Texas State looks to overcome injury to starting point guard

Photo by Gerald Castillo

Texas State Men's Basketball

Texas State will have to overcome an injury that is expected to keep starting point guard Marlin Davis out for the season.

Davis fell to the floor early in the first half of Saturday’s game against Troy. The sophomore guard’s knee appeared to buckle. Texas State’s staff believes it’s an ACL injury, which they’re hoping is just a partial tear.

Head coach Danny Kaspar isn’t sure how his team will respond when the Bobcats travel to take on Arkansas State on Thursday and Little Rock on Saturday.

“It’s a hard question to answer because Marlin isn’t going to be with us,” Kaspar said. “We’re hoping to get Isaiah Gurley back. We just had an injury to Shelby Adams. We aren’t sure how serious it is. So, this constant shuffling of players can be disruptive. Like right now, we’re slowing things down to teach Nijal (Pearson) how to play some point (guard). In some ways, it’s almost like starting practice over again. When you lose a player and you feel like, ‘Okay, we’ve got to make adjustments,’ it kind of knocks practice out of kilter.”

For Pearson, it’s going to be different without Davis on the court. Pearson has played with Davis in AAU basketball since middle school.

“It’s going to be different for sure,” Pearson said. “But it gives me more motivation. I’ve got to step up and lead my team.”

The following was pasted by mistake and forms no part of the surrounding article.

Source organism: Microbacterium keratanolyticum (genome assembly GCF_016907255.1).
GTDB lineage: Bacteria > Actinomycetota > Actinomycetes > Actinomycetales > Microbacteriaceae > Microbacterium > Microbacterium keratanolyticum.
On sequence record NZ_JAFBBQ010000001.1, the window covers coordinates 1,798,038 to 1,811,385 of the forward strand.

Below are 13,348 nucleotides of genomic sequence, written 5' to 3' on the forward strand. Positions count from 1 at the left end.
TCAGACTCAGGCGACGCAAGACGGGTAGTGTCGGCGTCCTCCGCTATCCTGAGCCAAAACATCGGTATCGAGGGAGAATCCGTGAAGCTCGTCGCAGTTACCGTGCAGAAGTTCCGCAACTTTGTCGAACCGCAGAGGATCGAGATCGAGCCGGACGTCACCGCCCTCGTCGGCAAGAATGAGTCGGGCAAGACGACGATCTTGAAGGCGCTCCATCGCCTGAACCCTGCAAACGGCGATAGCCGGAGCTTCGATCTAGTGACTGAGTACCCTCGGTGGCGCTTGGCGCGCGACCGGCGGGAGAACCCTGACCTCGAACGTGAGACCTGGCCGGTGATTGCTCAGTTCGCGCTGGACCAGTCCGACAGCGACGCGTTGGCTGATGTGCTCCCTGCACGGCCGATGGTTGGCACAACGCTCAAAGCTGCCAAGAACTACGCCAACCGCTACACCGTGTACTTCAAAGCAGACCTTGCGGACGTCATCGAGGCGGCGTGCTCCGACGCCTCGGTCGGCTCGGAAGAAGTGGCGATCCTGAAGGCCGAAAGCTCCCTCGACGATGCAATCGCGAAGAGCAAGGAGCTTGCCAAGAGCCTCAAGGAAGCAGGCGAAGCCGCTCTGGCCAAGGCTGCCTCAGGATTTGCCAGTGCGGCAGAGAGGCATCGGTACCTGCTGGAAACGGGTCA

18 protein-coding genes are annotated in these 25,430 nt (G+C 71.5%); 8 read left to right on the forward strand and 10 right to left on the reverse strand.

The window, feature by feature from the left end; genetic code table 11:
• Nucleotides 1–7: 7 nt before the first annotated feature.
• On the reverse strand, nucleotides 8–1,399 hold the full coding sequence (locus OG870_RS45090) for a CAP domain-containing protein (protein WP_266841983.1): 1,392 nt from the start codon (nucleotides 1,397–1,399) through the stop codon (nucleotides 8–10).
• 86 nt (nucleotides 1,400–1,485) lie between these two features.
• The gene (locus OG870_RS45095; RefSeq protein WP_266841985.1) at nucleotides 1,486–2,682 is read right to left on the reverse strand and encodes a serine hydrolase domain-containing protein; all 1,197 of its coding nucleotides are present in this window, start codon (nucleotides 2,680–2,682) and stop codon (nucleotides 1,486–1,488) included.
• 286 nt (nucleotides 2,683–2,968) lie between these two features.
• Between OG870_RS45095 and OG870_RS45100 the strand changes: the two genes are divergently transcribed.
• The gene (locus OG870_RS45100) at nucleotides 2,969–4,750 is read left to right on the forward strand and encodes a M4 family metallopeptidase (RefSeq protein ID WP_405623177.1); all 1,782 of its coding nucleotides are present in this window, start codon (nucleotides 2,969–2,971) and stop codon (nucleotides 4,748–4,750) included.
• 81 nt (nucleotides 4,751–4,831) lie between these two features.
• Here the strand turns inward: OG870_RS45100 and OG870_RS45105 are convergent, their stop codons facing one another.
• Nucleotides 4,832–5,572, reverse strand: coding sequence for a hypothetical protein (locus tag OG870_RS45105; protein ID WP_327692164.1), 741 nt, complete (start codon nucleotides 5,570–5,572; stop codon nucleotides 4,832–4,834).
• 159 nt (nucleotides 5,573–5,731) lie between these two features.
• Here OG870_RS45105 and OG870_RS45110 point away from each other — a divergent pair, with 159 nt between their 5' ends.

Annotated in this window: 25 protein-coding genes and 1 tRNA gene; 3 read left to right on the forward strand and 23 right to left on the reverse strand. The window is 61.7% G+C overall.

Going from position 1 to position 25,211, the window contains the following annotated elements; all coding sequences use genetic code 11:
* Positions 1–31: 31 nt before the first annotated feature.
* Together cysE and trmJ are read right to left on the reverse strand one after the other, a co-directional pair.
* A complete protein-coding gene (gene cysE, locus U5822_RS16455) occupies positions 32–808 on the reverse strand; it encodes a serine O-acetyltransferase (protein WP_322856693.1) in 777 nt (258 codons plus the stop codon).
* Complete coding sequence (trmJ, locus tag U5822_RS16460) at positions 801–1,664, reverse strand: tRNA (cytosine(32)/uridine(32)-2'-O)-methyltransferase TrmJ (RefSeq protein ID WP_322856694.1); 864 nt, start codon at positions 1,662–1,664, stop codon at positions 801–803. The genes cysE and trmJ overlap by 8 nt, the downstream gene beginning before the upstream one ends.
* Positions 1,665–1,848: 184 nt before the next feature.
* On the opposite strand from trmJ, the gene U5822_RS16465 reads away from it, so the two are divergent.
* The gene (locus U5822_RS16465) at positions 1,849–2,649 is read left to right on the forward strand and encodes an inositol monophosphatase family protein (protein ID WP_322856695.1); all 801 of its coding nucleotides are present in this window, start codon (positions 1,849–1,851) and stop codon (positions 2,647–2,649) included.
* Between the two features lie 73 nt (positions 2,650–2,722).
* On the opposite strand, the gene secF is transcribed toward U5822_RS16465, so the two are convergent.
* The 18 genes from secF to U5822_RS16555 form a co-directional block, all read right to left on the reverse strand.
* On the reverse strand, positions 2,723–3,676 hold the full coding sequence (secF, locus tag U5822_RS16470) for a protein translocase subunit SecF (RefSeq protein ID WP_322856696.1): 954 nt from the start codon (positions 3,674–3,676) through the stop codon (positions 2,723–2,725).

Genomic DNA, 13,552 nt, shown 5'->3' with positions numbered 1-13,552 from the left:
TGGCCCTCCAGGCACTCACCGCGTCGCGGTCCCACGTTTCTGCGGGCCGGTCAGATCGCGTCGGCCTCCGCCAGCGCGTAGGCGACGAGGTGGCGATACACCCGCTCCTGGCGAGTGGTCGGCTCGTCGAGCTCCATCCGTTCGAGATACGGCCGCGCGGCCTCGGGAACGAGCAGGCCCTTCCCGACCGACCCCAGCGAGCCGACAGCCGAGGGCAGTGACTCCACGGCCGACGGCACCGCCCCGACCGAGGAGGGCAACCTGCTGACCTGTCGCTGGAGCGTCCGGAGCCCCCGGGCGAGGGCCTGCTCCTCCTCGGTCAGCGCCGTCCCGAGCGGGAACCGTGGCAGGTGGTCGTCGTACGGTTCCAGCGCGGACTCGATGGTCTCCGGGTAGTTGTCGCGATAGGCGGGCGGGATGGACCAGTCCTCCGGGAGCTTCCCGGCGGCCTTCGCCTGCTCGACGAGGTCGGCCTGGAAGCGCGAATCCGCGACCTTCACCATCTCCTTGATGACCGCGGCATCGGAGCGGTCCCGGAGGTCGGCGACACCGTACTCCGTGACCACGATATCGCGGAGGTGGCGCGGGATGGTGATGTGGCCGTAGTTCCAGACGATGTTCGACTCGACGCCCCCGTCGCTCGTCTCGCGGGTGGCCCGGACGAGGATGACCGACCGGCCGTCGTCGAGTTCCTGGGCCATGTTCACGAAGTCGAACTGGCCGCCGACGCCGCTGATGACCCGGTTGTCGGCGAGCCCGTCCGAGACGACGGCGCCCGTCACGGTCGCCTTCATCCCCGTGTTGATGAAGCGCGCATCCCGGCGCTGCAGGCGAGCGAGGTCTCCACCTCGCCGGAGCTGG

Pearson is being taught how to play point guard for the Bobcats, which he says isn’t too different because he played point guard in high school. Pearson, however, won’t see the most time at point guard. Texas State is going to rely on junior guard Tre Nottingham to fill in for Davis.

Kaspar said Nottingham will go from playing 10 minutes at shooting guard and 5-7 minutes at point guard per game to playing 25-30 minutes at point guard. Pearson believes Nottingham will be able to find success in his increased role.

“The biggest thing with Tre is in his mind knowing that he can do it because Tre is talented,” Pearson said. “He can dribble the ball. He can pass the ball. He can shoot the ball. In Tre’s mind, if he knows, if he feels like the team needs him, he’s going to step up in the right way. I don’t think there’s a lot we can’t do. Tre is pretty good.”

With a road trip in front of them, Kaspar wants to see his team embrace the challenge of adapting to playing without Davis.

“We just all got to raise our level of competition,” Kaspar said. “Raise our level of productivity, and efficiency, and make up for our losses and injuries.”

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